New Spin on the Effect of Joint Owner Survivorship.

The BarristonBlog

New Spin on the Effect of Joint Owner Survivorship.

17 Aug, 2020

It is not uncommon for a parent to place a child as a joint owner on the parent’s bank accounts in order for that child to be able to operate the account for the benefit of the parent.

However, various issues can arise when the parent dies. The main problem that we encounter is who becomes the owner of the account – the parent’s estate or the child who was added as joint owner?

The general legal principles surrounding joint ownership is that the last living joint owner becomes the sole owner of the asset held in joint ownership.

The Supreme Court has held that where a parent designates an asset in joint ownership with an adult child and later on the parent passes away, there is a presumption that the surviving joint owner child holds the asset in trust for the benefit of the deceased parent’s estate.

In the recent case of Calmusky  v Calmusky, the father had designated one of his sons as a joint owner on his bank account and as a beneficiary on his RIF (registered income fund) .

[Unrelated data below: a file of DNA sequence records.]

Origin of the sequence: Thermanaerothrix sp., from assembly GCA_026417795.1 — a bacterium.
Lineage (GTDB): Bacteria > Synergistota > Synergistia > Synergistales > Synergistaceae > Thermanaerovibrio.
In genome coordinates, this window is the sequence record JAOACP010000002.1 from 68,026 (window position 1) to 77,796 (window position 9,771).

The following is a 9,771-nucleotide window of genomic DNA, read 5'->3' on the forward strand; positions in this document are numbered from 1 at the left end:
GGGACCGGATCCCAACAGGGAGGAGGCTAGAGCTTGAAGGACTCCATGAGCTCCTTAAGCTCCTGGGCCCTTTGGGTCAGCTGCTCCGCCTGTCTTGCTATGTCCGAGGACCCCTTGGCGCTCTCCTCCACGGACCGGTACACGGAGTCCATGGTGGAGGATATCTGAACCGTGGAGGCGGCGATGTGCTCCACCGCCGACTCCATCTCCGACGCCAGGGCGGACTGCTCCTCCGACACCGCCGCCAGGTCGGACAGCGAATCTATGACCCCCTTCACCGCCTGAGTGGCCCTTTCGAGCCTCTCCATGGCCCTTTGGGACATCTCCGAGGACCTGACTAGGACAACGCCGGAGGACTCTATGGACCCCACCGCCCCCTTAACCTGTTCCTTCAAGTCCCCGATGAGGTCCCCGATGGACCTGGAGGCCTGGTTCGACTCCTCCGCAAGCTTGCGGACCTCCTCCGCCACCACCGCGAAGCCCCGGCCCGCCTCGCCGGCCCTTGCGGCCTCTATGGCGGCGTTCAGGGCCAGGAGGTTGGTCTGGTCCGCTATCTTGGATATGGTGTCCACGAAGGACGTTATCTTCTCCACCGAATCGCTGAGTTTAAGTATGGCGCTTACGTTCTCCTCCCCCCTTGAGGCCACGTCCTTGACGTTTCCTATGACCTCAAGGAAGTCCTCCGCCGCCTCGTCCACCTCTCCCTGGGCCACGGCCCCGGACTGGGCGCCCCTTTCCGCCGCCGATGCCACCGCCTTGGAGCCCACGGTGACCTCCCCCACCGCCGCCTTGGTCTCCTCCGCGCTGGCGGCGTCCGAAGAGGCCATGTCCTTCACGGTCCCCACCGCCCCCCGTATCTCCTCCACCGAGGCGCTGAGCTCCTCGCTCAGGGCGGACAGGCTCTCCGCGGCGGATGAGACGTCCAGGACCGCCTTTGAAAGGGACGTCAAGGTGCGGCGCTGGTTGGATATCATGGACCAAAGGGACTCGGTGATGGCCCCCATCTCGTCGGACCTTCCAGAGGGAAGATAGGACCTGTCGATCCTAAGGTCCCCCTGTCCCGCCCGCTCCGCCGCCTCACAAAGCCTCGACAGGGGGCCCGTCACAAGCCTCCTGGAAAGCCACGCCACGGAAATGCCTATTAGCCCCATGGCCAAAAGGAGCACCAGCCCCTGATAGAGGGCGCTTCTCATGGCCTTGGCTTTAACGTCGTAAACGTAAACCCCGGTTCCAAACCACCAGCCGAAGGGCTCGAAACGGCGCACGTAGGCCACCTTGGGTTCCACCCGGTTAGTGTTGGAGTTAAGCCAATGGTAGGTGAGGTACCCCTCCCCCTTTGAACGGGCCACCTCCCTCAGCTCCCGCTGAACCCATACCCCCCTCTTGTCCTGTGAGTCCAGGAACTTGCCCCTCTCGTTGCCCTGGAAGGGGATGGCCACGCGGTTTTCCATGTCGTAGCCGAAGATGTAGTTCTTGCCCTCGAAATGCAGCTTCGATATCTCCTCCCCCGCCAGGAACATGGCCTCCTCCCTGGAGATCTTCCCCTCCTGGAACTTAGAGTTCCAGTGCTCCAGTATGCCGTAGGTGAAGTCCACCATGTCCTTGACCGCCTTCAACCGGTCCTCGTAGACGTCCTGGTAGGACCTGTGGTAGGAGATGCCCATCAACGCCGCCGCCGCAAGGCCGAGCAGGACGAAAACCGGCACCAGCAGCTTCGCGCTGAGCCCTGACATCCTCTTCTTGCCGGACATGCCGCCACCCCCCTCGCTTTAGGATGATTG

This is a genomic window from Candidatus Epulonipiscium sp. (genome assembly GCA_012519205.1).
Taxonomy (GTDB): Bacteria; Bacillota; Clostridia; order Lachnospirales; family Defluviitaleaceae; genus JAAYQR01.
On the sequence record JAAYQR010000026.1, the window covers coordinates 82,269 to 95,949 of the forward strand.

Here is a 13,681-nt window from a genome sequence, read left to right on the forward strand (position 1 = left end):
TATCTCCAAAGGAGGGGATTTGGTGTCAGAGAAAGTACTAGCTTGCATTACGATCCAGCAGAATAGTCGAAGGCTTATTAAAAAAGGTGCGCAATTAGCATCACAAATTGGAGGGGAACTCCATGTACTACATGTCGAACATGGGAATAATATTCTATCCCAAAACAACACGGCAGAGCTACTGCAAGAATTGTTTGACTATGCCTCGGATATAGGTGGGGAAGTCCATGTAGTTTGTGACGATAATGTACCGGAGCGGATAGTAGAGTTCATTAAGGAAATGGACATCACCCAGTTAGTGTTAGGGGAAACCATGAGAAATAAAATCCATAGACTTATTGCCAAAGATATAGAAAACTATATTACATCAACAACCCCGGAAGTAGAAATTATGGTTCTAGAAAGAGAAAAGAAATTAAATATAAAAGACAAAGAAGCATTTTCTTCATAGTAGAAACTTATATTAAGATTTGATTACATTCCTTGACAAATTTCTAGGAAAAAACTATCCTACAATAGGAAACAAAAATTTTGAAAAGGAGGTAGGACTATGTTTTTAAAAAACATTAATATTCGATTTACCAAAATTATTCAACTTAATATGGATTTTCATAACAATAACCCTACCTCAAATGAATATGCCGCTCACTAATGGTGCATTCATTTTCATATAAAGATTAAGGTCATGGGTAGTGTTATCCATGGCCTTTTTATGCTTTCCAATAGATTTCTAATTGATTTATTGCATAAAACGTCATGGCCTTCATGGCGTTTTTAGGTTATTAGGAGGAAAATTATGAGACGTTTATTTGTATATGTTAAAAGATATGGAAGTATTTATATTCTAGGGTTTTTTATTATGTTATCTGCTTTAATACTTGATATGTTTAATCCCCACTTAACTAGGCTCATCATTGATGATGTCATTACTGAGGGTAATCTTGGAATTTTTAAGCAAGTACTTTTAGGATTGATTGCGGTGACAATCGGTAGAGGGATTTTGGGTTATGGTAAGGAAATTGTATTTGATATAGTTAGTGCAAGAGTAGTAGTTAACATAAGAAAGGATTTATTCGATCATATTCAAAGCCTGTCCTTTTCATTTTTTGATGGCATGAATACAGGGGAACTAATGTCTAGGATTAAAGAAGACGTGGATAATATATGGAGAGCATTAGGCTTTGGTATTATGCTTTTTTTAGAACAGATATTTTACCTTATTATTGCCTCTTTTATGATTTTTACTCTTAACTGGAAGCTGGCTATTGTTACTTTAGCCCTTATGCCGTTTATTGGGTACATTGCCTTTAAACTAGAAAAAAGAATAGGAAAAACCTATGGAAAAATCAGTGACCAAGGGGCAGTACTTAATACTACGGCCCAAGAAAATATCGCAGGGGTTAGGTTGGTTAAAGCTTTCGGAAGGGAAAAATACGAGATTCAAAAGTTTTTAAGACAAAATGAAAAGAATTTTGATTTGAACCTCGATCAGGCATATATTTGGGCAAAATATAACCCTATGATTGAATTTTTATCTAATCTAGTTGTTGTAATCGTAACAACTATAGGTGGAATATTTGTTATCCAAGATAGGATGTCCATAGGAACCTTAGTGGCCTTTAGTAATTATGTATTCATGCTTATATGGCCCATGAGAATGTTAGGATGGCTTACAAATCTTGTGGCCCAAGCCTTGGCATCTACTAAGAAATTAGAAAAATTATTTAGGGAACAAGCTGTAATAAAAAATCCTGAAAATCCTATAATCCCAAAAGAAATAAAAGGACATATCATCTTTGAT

In settling the dispute as to whether the father’s estate or the joint owner’s son owned the bank account, the court considered the Supreme Court joint ownership principles and determined that the father’s estate was the owner of the joint account.

The court then went one step further and determined that the estate also owned the RIF despite the beneficiary designation in favour of the son.

The court’s decision in relation to the RIF is a new extension on the Supreme Court’s principles regarding joint ownership.

The decision may be appealed, but at present the decision poses potential difficulties with many parents’ investments which designate a child as a beneficiary.

It may be prudent, at present, for parents to seek legal advice to ensure that their intention regarding the ownership of the investments on their death is documented, to ensure that the investment is paid out in accordance with their wishes and is not the subject of litigation following their death.

 

Barrie Hayes, Partner  

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